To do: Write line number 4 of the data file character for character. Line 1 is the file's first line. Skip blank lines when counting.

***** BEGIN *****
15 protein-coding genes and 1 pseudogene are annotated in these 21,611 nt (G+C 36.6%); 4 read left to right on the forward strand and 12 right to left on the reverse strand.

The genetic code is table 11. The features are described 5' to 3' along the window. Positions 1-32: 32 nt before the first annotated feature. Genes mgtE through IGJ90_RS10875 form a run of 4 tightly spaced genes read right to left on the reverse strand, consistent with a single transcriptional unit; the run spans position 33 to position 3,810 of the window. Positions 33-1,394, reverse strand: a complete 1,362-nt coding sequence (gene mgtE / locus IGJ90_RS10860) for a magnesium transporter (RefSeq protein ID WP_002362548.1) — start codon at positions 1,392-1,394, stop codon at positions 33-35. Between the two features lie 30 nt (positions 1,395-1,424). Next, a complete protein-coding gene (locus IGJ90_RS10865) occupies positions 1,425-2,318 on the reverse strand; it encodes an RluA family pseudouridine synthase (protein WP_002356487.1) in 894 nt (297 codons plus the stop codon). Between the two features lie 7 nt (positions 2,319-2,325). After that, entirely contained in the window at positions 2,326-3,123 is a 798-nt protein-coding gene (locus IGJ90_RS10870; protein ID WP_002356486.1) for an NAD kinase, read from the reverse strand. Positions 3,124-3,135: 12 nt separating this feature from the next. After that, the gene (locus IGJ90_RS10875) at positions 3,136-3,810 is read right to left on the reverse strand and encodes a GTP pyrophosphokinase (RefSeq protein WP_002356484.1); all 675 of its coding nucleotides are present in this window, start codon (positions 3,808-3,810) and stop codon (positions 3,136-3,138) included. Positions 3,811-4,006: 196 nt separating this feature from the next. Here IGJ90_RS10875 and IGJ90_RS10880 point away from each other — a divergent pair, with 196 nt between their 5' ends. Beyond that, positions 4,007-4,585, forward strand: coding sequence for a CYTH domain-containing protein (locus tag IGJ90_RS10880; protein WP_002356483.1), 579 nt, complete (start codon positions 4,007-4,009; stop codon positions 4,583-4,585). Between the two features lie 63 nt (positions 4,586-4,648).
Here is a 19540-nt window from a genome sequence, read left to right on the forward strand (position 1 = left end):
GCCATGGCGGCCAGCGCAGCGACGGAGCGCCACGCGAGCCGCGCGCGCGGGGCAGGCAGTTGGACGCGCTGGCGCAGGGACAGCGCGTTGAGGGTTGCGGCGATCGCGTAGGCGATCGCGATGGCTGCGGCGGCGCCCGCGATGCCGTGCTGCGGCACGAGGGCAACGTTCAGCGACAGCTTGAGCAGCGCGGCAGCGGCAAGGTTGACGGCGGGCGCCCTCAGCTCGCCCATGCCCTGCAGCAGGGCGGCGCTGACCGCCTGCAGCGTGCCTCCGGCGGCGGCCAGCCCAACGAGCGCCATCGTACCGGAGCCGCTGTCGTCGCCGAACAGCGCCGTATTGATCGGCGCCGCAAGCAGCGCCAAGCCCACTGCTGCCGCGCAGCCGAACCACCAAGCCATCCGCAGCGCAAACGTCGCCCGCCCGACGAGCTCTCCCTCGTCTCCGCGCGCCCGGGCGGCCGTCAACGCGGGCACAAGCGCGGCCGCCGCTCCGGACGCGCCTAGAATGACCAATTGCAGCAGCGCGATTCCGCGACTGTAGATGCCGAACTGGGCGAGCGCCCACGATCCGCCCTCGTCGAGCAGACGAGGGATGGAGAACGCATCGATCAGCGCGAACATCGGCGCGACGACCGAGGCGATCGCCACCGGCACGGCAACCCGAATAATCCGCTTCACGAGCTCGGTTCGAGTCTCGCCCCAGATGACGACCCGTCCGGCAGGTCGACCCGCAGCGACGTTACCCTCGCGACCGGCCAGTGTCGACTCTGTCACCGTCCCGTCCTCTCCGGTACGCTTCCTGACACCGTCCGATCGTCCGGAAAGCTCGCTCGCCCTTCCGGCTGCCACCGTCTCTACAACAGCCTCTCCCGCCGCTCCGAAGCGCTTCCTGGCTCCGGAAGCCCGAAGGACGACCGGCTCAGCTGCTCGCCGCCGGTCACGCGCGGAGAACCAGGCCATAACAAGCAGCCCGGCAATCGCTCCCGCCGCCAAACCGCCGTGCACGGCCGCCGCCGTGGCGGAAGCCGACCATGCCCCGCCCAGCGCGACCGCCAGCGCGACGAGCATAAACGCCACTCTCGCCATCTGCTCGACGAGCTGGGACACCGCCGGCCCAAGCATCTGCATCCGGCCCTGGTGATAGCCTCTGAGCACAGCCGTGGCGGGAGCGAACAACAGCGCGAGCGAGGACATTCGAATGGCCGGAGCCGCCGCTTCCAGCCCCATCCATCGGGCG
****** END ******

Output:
GCCATGGCGGCCAGCGCAGCGACGGAGCGCCACGCGAGCCGCGCGCGCGGGGCAGGCAGTTGGACGCGCTGGCGCAGGGACAGCGCGTTGAGGGTTGCGGCGATCGCGTAGGCGATCGCGATGGCTGCGGCGGCGCCCGCGATGCCGTGCTGCGGCACGAGGGCAACGTTCAGCGACAGCTTGAGCAGCGCGGCAGCGGCAAGGTTGACGGCGGGCGCCCTCAGCTCGCCCATGCCCTGCAGCAGGGCGGCGCTGACCGCCTGCAGCGTGCCTCCGGCGGCGGCCAGCCCAACGAGCGCCATCGTACCGGAGCCGCTGTCGTCGCCGAACAGCGCCGTATTGATCGGCGCCGCAAGCAGCGCCAAGCCCACTGCTGCCGCGCAGCCGAACCACCAAGCCATCCGCAGCGCAAACGTCGCCCGCCCGACGAGCTCTCCCTCGTCTCCGCGCGCCCGGGCGGCCGTCAACGCGGGCACAAGCGCGGCCGCCGCTCCGGACGCGCCTAGAATGACCAATTGCAGCAGCGCGATTCCGCGACTGTAGATGCCGAACTGGGCGAGCGCCCACGATCCGCCCTCGTCGAGCAGACGAGGGATGGAGAACGCATCGATCAGCGCGAACATCGGCGCGACGACCGAGGCGATCGCCACCGGCACGGCAACCCGAATAATCCGCTTCACGAGCTCGGTTCGAGTCTCGCCCCAGATGACGACCCGTCCGGCAGGTCGACCCGCAGCGACGTTACCCTCGCGACCGGCCAGTGTCGACTCTGTCACCGTCCCGTCCTCTCCGGTACGCTTCCTGACACCGTCCGATCGTCCGGAAAGCTCGCTCGCCCTTCCGGCTGCCACCGTCTCTACAACAGCCTCTCCCGCCGCTCCGAAGCGCTTCCTGGCTCCGGAAGCCCGAAGGACGACCGGCTCAGCTGCTCGCCGCCGGTCACGCGCGGAGAACCAGGCCATAACAAGCAGCCCGGCAATCGCTCCCGCCGCCAAACCGCCGTGCACGGCCGCCGCCGTGGCGGAAGCCGACCATGCCCCGCCCAGCGCGACCGCCAGCGCGACGAGCATAAACGCCACTCTCGCCATCTGCTCGACGAGCTGGGACACCGCCGGCCCAAGCATCTGCATCCGGCCCTGGTGATAGCCTCTGAGCACAGCCGTGGCGGGAGCGAACAACAGCGCGAGCGAGGACATTCGAATGGCCGGAGCCGCCGCTTCCAGCCCCATCCATCGGGCG